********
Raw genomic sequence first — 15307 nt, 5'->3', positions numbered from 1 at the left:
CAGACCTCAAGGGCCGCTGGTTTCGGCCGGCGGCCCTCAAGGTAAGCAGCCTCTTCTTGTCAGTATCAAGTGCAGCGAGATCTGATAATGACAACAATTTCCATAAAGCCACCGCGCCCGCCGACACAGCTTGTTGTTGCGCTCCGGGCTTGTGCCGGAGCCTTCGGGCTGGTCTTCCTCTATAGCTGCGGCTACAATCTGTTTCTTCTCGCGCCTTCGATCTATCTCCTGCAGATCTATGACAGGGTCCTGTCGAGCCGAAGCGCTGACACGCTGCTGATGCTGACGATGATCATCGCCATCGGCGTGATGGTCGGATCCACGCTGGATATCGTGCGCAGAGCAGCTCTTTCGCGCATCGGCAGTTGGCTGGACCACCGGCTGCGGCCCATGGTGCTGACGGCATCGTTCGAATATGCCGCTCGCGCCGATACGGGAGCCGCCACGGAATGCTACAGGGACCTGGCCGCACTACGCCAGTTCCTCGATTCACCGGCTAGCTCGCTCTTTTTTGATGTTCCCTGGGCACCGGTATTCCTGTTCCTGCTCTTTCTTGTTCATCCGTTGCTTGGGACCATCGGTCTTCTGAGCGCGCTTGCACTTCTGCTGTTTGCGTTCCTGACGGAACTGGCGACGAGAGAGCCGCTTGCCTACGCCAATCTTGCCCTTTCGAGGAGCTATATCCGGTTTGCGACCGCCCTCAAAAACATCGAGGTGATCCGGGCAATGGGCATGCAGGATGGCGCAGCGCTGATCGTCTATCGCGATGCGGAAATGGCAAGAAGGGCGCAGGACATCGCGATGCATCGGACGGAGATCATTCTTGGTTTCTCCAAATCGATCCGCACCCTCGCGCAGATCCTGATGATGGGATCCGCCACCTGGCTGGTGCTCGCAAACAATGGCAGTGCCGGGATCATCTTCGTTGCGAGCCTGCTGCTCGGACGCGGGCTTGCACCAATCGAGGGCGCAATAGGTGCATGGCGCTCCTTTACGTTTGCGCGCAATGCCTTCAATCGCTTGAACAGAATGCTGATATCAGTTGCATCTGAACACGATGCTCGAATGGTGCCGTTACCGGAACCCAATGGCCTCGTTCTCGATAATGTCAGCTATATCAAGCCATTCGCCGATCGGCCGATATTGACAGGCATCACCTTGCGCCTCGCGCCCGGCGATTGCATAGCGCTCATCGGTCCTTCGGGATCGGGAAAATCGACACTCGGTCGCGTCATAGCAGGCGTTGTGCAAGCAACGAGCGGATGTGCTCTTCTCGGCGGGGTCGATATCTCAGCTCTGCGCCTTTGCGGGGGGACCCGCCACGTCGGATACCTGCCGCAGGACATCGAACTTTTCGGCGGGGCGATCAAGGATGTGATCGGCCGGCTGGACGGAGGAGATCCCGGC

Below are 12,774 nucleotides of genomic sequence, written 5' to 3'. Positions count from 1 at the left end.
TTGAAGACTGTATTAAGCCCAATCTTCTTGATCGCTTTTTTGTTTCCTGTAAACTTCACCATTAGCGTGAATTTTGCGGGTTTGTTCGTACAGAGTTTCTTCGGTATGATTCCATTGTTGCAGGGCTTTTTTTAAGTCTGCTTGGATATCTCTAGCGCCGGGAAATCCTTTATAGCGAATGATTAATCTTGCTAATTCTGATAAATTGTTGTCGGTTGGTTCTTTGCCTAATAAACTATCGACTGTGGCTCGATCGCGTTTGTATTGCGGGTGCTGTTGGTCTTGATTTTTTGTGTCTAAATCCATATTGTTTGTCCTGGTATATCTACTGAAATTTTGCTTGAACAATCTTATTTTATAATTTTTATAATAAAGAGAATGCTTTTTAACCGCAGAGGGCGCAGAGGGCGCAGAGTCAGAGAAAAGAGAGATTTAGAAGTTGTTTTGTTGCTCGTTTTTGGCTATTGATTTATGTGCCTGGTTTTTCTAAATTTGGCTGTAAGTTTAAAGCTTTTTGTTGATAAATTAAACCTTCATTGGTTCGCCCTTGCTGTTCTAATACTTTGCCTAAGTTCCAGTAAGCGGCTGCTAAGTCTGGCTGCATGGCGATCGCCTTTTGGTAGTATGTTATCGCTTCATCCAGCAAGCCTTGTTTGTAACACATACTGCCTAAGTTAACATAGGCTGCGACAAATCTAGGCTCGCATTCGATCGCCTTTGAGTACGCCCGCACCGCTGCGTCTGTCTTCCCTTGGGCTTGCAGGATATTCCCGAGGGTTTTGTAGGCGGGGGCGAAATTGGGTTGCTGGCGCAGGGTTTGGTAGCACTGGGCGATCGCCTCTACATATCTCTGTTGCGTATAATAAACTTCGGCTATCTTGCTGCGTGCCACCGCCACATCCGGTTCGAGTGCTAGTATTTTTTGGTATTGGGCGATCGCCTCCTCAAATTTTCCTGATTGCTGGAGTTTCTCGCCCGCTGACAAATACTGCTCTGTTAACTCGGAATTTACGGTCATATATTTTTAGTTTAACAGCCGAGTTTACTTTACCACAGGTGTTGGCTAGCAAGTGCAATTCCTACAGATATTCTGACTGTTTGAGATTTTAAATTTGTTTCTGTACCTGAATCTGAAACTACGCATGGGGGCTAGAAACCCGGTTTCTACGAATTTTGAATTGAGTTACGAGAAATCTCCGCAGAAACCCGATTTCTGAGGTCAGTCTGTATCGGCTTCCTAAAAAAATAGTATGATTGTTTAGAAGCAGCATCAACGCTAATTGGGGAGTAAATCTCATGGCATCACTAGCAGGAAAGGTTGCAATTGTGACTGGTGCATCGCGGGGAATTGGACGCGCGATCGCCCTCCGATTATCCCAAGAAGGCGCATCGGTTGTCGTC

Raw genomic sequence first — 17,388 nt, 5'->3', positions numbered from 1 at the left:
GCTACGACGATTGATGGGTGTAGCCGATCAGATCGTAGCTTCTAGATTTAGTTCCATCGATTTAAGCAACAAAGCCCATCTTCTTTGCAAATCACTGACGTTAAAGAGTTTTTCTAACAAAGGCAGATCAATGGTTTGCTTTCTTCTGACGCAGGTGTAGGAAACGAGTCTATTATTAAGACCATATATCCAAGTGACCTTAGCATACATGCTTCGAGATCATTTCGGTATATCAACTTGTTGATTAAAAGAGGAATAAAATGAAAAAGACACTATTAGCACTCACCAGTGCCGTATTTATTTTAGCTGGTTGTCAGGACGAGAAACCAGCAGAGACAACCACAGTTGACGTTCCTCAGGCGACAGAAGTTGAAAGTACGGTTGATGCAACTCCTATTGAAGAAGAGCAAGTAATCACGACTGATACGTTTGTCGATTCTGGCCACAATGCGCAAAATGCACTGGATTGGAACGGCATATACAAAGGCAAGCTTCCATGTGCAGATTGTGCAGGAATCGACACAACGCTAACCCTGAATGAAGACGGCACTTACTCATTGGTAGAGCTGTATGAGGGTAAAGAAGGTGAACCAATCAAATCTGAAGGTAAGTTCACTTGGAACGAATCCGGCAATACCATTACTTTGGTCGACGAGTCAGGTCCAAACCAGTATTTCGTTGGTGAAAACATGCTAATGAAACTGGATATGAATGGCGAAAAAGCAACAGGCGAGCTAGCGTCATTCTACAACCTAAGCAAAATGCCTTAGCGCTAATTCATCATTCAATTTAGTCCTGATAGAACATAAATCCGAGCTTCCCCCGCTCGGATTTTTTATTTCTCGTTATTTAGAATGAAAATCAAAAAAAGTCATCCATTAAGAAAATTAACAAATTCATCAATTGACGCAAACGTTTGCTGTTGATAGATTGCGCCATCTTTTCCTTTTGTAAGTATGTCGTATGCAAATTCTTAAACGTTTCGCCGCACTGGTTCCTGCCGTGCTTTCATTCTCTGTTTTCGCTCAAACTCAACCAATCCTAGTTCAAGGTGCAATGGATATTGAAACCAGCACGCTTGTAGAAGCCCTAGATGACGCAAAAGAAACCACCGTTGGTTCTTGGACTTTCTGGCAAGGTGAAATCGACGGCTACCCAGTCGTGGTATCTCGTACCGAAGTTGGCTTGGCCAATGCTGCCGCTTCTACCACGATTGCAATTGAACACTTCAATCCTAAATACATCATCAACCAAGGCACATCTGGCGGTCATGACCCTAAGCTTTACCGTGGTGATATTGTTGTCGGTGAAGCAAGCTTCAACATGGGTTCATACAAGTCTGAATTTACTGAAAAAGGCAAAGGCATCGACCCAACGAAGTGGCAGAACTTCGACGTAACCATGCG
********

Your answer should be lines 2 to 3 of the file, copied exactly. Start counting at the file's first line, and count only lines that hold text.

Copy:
CAGACCTCAAGGGCCGCTGGTTTCGGCCGGCGGCCCTCAAGGTAAGCAGCCTCTTCTTGTCAGTATCAAGTGCAGCGAGATCTGATAATGACAACAATTTCCATAAAGCCACCGCGCCCGCCGACACAGCTTGTTGTTGCGCTCCGGGCTTGTGCCGGAGCCTTCGGGCTGGTCTTCCTCTATAGCTGCGGCTACAATCTGTTTCTTCTCGCGCCTTCGATCTATCTCCTGCAGATCTATGACAGGGTCCTGTCGAGCCGAAGCGCTGACACGCTGCTGATGCTGACGATGATCATCGCCATCGGCGTGATGGTCGGATCCACGCTGGATATCGTGCGCAGAGCAGCTCTTTCGCGCATCGGCAGTTGGCTGGACCACCGGCTGCGGCCCATGGTGCTGACGGCATCGTTCGAATATGCCGCTCGCGCCGATACGGGAGCCGCCACGGAATGCTACAGGGACCTGGCCGCACTACGCCAGTTCCTCGATTCACCGGCTAGCTCGCTCTTTTTTGATGTTCCCTGGGCACCGGTATTCCTGTTCCTGCTCTTTCTTGTTCATCCGTTGCTTGGGACCATCGGTCTTCTGAGCGCGCTTGCACTTCTGCTGTTTGCGTTCCTGACGGAACTGGCGACGAGAGAGCCGCTTGCCTACGCCAATCTTGCCCTTTCGAGGAGCTATATCCGGTTTGCGACCGCCCTCAAAAACATCGAGGTGATCCGGGCAATGGGCATGCAGGATGGCGCAGCGCTGATCGTCTATCGCGATGCGGAAATGGCAAGAAGGGCGCAGGACATCGCGATGCATCGGACGGAGATCATTCTTGGTTTCTCCAAATCGATCCGCACCCTCGCGCAGATCCTGATGATGGGATCCGCCACCTGGCTGGTGCTCGCAAACAATGGCAGTGCCGGGATCATCTTCGTTGCGAGCCTGCTGCTCGGACGCGGGCTTGCACCAATCGAGGGCGCAATAGGTGCATGGCGCTCCTTTACGTTTGCGCGCAATGCCTTCAATCGCTTGAACAGAATGCTGATATCAGTTGCATCTGAACACGATGCTCGAATGGTGCCGTTACCGGAACCCAATGGCCTCGTTCTCGATAATGTCAGCTATATCAAGCCATTCGCCGATCGGCCGATATTGACAGGCATCACCTTGCGCCTCGCGCCCGGCGATTGCATAGCGCTCATCGGTCCTTCGGGATCGGGAAAATCGACACTCGGTCGCGTCATAGCAGGCGTTGTGCAAGCAACGAGCGGATGTGCTCTTCTCGGCGGGGTCGATATCTCAGCTCTGCGCCTTTGCGGGGGGACCCGCCACGTCGGATACCTGCCGCAGGACATCGAACTTTTCGGCGGGGCGATCAAGGATGTGATCGGCCGGCTGGACGGAGGAGATCCCGGC

Below are 12,774 nucleotides of genomic sequence, written 5' to 3'. Positions count from 1 at the left end.